Two major DeKalb County corruption cases are in jeopardy. Part of the reason is the prosecution’s star witnesses have struggled with credibility issues.
It’s a constant dilemma for prosecutors – how much to rely on witnesses with questionable character.
DeKalb CEO Burrell Ellis is accused of shaking down county contractors for campaign donations. During the trial, DeKalb's former purchasing director Kelvin Walton was the state’s star witness. Walton cooperated with prosecutors only after being caught accepting gifts from contractors and lying under oath.
It’s been an eventful week in DeKalb County. The corruption case of suspended DeKalb CEO Burrell Ellis ended with a hung jury. And a much-anticipated audit showed lax oversight of commissioner spending.
Some DeKalb residents have resigned themselves to a certain level of impropriety, while others see light at the end of the tunnel.
DeKalb politics has been anything but dull - kickback schemes, federal probes, forced-out school board members, and most tragically an assassination of the county’s sheriff-elect.
So it makes sense residents would be a bit cynical.
The corruption case of suspended DeKalb County CEO ended Tuesday in a mistrial and DeKalb residents have sharply differing reactions.
Many took issue with the jury itself, which after two weeks of deliberation couldn’t agree on any of the 13 felony charges. The judge in the case repeatedly scolded the jury to get past personal issues and at one point told them to act like adults.
A DeKalb County judge Tuesday declared a mistrial in the case against suspended county CEO Burrell Ellis. Ellis is accused of shaking down county contractors for campaign contributions. He maintained his innocence during the trial and took the stand to defend himself.
The all-female jury deliberated for 11 days, but couldn’t reach verdicts on any of the 13 felony charges against Ellis. DeKalb County judge Courtney Johnson had repeatedly urged the jurors to try harder to come to consensus. Those efforts ultimately failed.
Members of the DeKalb County Board of Ethics (shown here) have tabled complaints against former county staffers Kelvin Walton and Nina Hall. Walton resigned and Hall was fired after their testimony in the corruption trial of suspended DeKalb CEO Burrell Ellis.
The DeKalb County Commission has freed up $90,000 in funding for the county ethics board, which was reconstituted just last year to deal with mounting ethics issues.
DeKalb Interim CEO Lee May very publicly announced in June he was getting his fellow commissioners to allocate money for a Chief Integrity Officer, an investigator and an assistant, three full-time employees to help clean up the county’s ethics problems.
After three weeks of testimony, attorneys for both sides in Burrell Ellis’ corruption trial delivered their closing arguments Monday. Whether Ellis goes to prison or retains his position as DeKalb County CEO is now up to a jury.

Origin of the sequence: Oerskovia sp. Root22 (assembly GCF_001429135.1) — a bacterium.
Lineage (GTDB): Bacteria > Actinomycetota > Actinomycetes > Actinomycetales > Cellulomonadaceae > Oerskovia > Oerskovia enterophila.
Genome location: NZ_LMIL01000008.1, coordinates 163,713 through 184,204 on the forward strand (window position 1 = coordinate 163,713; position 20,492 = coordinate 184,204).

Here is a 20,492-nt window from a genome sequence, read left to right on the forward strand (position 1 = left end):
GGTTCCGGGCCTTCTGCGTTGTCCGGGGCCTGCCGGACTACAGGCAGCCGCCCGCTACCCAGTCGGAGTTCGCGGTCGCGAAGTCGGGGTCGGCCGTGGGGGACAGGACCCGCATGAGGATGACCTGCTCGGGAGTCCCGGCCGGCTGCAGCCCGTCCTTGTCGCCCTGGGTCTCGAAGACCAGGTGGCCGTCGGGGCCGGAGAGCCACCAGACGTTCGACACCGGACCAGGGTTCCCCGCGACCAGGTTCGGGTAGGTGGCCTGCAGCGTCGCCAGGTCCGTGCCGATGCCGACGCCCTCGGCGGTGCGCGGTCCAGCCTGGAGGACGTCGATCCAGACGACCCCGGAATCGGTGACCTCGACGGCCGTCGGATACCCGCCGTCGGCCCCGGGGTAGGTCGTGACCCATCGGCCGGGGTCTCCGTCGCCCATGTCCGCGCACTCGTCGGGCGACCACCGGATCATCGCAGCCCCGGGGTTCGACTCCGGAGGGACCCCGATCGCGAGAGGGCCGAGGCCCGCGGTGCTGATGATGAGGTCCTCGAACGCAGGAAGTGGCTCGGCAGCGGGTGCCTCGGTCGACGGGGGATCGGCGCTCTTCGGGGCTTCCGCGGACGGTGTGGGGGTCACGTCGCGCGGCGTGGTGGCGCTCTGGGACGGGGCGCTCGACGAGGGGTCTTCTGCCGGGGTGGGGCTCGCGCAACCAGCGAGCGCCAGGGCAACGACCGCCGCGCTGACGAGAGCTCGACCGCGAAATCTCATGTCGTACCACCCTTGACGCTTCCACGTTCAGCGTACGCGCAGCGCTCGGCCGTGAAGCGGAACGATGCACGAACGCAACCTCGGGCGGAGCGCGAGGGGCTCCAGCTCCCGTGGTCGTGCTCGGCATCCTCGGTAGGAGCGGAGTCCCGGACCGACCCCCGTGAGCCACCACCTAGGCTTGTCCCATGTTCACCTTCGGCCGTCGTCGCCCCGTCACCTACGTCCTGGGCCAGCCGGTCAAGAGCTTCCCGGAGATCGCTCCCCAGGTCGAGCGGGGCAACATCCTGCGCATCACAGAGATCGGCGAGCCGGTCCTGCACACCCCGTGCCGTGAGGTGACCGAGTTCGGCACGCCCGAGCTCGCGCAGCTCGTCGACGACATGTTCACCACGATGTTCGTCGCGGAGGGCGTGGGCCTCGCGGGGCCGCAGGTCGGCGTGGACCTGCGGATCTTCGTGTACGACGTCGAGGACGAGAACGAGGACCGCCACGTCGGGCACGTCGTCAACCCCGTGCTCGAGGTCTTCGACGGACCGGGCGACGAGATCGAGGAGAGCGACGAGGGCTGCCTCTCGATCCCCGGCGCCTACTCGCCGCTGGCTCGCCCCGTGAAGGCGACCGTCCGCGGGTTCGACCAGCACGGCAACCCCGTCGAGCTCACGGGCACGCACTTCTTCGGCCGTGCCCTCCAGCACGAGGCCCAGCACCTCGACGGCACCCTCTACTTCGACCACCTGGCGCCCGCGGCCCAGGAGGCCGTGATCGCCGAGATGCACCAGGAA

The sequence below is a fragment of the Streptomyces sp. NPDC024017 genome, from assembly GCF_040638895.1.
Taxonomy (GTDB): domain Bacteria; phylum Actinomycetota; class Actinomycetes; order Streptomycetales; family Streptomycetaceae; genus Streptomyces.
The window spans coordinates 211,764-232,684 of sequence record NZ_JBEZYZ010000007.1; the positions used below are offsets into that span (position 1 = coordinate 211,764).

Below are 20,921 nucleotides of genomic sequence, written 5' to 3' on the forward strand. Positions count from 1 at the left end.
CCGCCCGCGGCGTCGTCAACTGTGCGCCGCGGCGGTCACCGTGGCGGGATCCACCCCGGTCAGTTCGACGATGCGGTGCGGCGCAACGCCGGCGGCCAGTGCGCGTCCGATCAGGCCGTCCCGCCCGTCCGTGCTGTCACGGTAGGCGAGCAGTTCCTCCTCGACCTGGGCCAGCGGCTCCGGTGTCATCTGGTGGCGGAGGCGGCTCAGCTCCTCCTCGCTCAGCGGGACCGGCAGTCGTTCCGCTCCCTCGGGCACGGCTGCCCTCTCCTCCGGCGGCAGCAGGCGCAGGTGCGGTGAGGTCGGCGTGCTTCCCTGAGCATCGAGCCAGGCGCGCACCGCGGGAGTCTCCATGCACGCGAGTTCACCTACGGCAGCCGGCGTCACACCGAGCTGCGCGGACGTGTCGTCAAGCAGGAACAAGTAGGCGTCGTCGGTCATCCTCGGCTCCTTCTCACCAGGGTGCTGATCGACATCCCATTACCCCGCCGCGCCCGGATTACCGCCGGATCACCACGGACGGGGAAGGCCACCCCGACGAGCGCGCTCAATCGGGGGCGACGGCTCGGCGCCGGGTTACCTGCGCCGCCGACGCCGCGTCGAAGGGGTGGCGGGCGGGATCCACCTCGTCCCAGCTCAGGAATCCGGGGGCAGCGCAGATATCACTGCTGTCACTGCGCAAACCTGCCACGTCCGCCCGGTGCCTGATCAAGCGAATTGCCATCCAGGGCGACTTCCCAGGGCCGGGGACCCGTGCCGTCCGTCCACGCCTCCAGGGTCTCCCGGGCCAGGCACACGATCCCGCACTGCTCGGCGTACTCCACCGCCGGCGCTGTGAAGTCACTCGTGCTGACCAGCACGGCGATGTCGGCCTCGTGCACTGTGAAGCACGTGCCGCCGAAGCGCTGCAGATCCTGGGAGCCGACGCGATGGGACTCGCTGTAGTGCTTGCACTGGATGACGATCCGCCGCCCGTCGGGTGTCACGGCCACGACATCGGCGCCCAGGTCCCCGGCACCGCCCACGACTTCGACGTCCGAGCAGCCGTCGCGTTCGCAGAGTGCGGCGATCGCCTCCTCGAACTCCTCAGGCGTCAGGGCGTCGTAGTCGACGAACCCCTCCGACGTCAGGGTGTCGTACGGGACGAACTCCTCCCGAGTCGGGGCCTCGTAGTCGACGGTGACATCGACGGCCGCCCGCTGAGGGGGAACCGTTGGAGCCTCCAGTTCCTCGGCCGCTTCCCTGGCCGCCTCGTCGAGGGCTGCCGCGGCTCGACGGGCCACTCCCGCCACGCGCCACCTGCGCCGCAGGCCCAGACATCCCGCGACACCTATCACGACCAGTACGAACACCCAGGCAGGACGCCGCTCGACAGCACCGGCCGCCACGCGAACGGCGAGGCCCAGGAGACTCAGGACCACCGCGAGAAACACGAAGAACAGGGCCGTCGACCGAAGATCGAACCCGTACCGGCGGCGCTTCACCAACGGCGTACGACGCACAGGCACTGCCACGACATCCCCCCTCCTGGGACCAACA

Ellis faces charges of extortion and bribery, the latter of which carries a sentence of up to 20 years. Three county contractors testified Ellis shook them down for campaign donations. Another contractor testified Ellis wanted a bribe of $25,000.
Ellis denies all wrongdoing and his lawyers claim the charges are politically-motivated.
Both sides in the corruption trial of suspended DeKalb CEO Burrell Ellis rested their case this afternoon. It came shortly after Ellis concluded his third day on the witness stand. He remained defiant, denying he shook down county vendors for campaign donations and insisting his comments on wiretaps are being taken out of context.
DeKalb District Attorney Robert James played a wiretap that includes Ellis saying he told his deputy Kelvin Walton to cut the contract of a vendor - Austell-based Power and Energy Services - that had refused to donate.
Suspended DeKalb County CEO Burrell Ellis and DeKalb District Attorney Robert James squared off for the first time Thursday in Ellis’ corruption trial. James grilled Ellis over allegations he shook down county vendors for campaign contributions.
Under cross-examination, Ellis denied strong-arming vendors and insisted any issues between him and vendors were over poor customer service and unreturned phone calls, not donations.
Lawyers defending suspended DeKalb County CEO Burrell Ellis in his corruption trial are expected to call their first witnesses Tuesday.
So far, only witnesses supporting the prosecution’s case have taken the stand.
Among the witnesses expected to testify for Ellis are Congressman Hank Johnson and former DeKalb school board chair Eugene Walker. Ellis’ wife may also testify. Still unclear is whether Burrell Ellis, himself, will take the stand.
The defense team for suspended DeKalb CEO Burrell Ellis got its first chance Thursday to cross-examine the state’s star witness in Ellis' corruption trial. It comes after two days of testimony from DeKalb purchasing director Kelvin Walton, who for months wore a wire for prosecutors.
Ellis defense attorney Craig Gillen was quick to make sure the jury knew Walton had already lied under oath prior to Ellis’ trial.